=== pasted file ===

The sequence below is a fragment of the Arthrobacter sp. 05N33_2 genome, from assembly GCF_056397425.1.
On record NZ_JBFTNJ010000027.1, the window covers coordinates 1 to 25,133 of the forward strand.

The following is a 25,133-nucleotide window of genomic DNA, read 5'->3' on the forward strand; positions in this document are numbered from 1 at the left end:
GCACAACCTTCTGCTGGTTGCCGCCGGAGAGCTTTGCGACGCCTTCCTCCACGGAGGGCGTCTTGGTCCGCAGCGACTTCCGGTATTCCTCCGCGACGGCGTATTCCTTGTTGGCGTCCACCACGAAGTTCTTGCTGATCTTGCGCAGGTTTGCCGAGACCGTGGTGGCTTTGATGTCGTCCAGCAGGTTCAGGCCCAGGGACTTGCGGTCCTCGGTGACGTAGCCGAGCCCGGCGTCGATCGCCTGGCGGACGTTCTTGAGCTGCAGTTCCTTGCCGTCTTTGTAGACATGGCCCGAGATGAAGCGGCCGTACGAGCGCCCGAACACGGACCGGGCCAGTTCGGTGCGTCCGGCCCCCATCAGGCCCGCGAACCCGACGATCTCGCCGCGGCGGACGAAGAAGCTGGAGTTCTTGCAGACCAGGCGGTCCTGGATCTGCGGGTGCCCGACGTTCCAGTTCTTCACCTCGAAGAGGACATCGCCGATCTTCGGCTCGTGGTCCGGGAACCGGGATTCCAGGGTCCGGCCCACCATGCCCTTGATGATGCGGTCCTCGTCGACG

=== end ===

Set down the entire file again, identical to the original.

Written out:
The sequence below is a fragment of the Arthrobacter sp. 05N33_2 genome, from assembly GCF_056397425.1.
On record NZ_JBFTNJ010000027.1, the window covers coordinates 1 to 25,133 of the forward strand.

The following is a 25,133-nucleotide window of genomic DNA, read 5'->3' on the forward strand; positions in this document are numbered from 1 at the left end:
GCACAACCTTCTGCTGGTTGCCGCCGGAGAGCTTTGCGACGCCTTCCTCCACGGAGGGCGTCTTGGTCCGCAGCGACTTCCGGTATTCCTCCGCGACGGCGTATTCCTTGTTGGCGTCCACCACGAAGTTCTTGCTGATCTTGCGCAGGTTTGCCGAGACCGTGGTGGCTTTGATGTCGTCCAGCAGGTTCAGGCCCAGGGACTTGCGGTCCTCGGTGACGTAGCCGAGCCCGGCGTCGATCGCCTGGCGGACGTTCTTGAGCTGCAGTTCCTTGCCGTCTTTGTAGACATGGCCCGAGATGAAGCGGCCGTACGAGCGCCCGAACACGGACCGGGCCAGTTCGGTGCGTCCGGCCCCCATCAGGCCCGCGAACCCGACGATCTCGCCGCGGCGGACGAAGAAGCTGGAGTTCTTGCAGACCAGGCGGTCCTGGATCTGCGGGTGCCCGACGTTCCAGTTCTTCACCTCGAAGAGGACATCGCCGATCTTCGGCTCGTGGTCCGGGAACCGGGATTCCAGGGTCCGGCCCACCATGCCCTTGATGATGCGGTCCTCGTCGACG